Pheromonal influences on sociosexual behavior in men

Arch Sex Behav. 1998 Feb;27(1):1-13. doi: 10.1023/a:1018637907321.


This study tested whether synthesized human male pheromones increase the sociosexual behavior of men. Thirty-eight heterosexual men, ages 26-42, completed a 2-week baseline period and 6-week placebo-controlled, double-blind trial testing a pheromone "designed to improve the romance in their lives." Each subject kept daily behavioral records for 6 sociosexual behaviors: petting/affection/kissing, formal dates, informal dates, sleeping next to a romantic partner, sexual intercourse, and self-stimulation to ejaculation (masturbation) and FAXed them each week. Significantly more pheromone than placebo users increased above baseline in sexual intercourse and sleeping with a romantic partner. There was a tendency for more pheromone than placebo users to increase above baseline in petting/affection/kissing, and informal dates, but not in self-stimulation to ejaculation or in formal dates. A significantly larger proportion of pheromone than placebo users increased in > or = 2 and > or = 3 of the 5 sociosexual behaviors involving a female partner. Thus, there was a significant increase in male sociosexual behaviors in which a woman's sexual interest and cooperation plays a role but not in male masturbation which involves only the man. These initial data need replication but suggest that human male pheromones affected the sexual attractiveness of men to women.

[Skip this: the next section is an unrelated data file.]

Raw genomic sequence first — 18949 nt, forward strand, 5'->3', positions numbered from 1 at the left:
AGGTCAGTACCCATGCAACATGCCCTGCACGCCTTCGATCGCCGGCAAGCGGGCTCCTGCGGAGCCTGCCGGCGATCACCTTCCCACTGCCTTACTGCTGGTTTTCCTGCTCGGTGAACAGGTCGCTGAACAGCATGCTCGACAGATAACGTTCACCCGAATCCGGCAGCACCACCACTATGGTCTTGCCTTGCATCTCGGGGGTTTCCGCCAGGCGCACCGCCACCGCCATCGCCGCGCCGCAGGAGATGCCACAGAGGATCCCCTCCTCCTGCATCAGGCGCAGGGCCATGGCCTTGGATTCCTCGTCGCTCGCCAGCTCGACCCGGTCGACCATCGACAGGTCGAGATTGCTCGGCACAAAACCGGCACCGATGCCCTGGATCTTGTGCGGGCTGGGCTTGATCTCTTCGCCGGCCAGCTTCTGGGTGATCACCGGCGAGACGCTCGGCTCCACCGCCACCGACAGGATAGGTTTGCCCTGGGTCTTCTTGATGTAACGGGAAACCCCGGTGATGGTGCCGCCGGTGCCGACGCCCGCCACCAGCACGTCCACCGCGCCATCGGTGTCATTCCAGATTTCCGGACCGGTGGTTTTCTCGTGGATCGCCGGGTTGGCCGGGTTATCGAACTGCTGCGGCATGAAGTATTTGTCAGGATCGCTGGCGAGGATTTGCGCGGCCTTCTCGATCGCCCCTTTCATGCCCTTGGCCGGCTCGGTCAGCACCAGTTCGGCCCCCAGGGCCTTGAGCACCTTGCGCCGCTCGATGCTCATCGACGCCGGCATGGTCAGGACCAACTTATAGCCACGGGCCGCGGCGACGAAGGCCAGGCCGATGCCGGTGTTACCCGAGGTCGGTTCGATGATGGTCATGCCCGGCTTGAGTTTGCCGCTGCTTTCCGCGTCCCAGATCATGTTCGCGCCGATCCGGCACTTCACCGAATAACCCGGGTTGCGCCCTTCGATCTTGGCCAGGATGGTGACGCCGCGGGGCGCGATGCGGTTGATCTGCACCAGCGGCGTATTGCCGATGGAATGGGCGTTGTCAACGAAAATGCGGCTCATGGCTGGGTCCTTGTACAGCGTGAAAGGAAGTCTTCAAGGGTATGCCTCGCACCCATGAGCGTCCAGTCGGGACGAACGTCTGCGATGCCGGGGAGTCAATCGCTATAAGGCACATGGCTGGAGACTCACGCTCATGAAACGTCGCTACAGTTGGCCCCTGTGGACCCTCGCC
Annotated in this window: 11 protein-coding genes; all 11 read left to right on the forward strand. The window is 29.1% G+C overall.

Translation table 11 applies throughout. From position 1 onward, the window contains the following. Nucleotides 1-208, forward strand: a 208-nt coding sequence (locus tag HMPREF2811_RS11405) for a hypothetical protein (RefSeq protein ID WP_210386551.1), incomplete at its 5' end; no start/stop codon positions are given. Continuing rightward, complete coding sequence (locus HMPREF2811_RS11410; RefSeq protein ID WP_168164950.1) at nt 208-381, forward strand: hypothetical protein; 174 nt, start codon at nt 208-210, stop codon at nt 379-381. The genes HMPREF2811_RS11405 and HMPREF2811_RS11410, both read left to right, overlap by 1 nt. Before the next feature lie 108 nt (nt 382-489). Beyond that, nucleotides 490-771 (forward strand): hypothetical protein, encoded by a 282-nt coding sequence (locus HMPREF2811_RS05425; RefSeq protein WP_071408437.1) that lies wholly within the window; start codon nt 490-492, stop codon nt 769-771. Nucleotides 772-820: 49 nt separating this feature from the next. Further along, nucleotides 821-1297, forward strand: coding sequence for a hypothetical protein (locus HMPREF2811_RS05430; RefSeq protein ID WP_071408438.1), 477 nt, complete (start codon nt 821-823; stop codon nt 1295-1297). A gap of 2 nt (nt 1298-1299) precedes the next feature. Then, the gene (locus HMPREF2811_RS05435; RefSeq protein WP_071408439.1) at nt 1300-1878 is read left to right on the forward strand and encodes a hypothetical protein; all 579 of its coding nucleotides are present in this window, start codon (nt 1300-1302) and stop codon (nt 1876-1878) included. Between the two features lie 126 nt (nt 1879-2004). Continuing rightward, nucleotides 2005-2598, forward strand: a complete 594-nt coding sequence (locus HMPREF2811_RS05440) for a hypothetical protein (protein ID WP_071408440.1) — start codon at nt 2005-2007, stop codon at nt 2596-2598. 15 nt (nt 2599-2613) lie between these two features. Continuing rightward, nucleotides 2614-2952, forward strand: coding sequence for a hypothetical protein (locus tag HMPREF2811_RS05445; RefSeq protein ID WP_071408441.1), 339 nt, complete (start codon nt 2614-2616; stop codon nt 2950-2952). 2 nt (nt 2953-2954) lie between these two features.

Publication types

  • Clinical Trial
  • Controlled Clinical Trial

MeSH terms

  • Activities of Daily Living
  • Adult
  • Double-Blind Method
  • Female
  • Humans
  • Male
  • Pheromones / physiology*
  • Sexual Behavior / physiology*
  • Social Perception


  • Pheromones